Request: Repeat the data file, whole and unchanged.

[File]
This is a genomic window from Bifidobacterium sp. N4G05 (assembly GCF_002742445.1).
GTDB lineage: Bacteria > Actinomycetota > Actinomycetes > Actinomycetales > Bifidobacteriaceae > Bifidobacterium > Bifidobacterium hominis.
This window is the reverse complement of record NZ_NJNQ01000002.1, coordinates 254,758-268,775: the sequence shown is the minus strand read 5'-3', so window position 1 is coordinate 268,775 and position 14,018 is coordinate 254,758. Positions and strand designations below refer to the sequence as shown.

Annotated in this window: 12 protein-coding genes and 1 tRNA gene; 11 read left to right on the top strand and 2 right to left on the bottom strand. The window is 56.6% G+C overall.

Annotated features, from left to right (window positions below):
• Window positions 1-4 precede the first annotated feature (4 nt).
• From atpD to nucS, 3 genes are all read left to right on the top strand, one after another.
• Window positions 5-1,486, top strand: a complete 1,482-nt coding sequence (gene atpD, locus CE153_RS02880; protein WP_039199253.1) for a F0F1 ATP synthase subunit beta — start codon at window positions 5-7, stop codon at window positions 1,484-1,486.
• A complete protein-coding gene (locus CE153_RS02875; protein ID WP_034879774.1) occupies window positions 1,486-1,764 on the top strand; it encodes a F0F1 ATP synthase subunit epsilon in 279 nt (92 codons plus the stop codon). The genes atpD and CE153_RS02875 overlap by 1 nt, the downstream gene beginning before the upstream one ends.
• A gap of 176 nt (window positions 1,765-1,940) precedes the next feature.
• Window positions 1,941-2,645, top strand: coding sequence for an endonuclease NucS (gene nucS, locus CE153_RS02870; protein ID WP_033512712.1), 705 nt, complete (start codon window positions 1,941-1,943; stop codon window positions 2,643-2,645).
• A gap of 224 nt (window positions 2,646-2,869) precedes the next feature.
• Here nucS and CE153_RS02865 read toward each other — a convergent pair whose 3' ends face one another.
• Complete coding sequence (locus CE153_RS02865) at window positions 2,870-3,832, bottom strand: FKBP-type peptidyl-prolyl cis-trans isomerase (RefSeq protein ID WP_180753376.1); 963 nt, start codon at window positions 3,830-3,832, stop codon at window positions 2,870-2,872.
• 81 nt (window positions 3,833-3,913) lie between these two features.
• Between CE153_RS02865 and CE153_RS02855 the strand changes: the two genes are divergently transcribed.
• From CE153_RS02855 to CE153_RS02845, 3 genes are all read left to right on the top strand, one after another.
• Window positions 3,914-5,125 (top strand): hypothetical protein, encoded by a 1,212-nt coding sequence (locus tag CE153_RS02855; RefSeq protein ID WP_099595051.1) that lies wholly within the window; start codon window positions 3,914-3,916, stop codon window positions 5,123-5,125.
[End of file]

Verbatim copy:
This is a genomic window from Bifidobacterium sp. N4G05 (assembly GCF_002742445.1).
GTDB lineage: Bacteria > Actinomycetota > Actinomycetes > Actinomycetales > Bifidobacteriaceae > Bifidobacterium > Bifidobacterium hominis.
This window is the reverse complement of record NZ_NJNQ01000002.1, coordinates 254,758-268,775: the sequence shown is the minus strand read 5'-3', so window position 1 is coordinate 268,775 and position 14,018 is coordinate 254,758. Positions and strand designations below refer to the sequence as shown.

Annotated in this window: 12 protein-coding genes and 1 tRNA gene; 11 read left to right on the top strand and 2 right to left on the bottom strand. The window is 56.6% G+C overall.

Annotated features, from left to right (window positions below):
• Window positions 1-4 precede the first annotated feature (4 nt).
• From atpD to nucS, 3 genes are all read left to right on the top strand, one after another.
• Window positions 5-1,486, top strand: a complete 1,482-nt coding sequence (gene atpD, locus CE153_RS02880; protein WP_039199253.1) for a F0F1 ATP synthase subunit beta — start codon at window positions 5-7, stop codon at window positions 1,484-1,486.
• A complete protein-coding gene (locus CE153_RS02875; protein ID WP_034879774.1) occupies window positions 1,486-1,764 on the top strand; it encodes a F0F1 ATP synthase subunit epsilon in 279 nt (92 codons plus the stop codon). The genes atpD and CE153_RS02875 overlap by 1 nt, the downstream gene beginning before the upstream one ends.
• A gap of 176 nt (window positions 1,765-1,940) precedes the next feature.
• Window positions 1,941-2,645, top strand: coding sequence for an endonuclease NucS (gene nucS, locus CE153_RS02870; protein ID WP_033512712.1), 705 nt, complete (start codon window positions 1,941-1,943; stop codon window positions 2,643-2,645).
• A gap of 224 nt (window positions 2,646-2,869) precedes the next feature.
• Here nucS and CE153_RS02865 read toward each other — a convergent pair whose 3' ends face one another.
• Complete coding sequence (locus CE153_RS02865) at window positions 2,870-3,832, bottom strand: FKBP-type peptidyl-prolyl cis-trans isomerase (RefSeq protein ID WP_180753376.1); 963 nt, start codon at window positions 3,830-3,832, stop codon at window positions 2,870-2,872.
• 81 nt (window positions 3,833-3,913) lie between these two features.
• Between CE153_RS02865 and CE153_RS02855 the strand changes: the two genes are divergently transcribed.
• From CE153_RS02855 to CE153_RS02845, 3 genes are all read left to right on the top strand, one after another.
• Window positions 3,914-5,125 (top strand): hypothetical protein, encoded by a 1,212-nt coding sequence (locus tag CE153_RS02855; RefSeq protein ID WP_099595051.1) that lies wholly within the window; start codon window positions 3,914-3,916, stop codon window positions 5,123-5,125.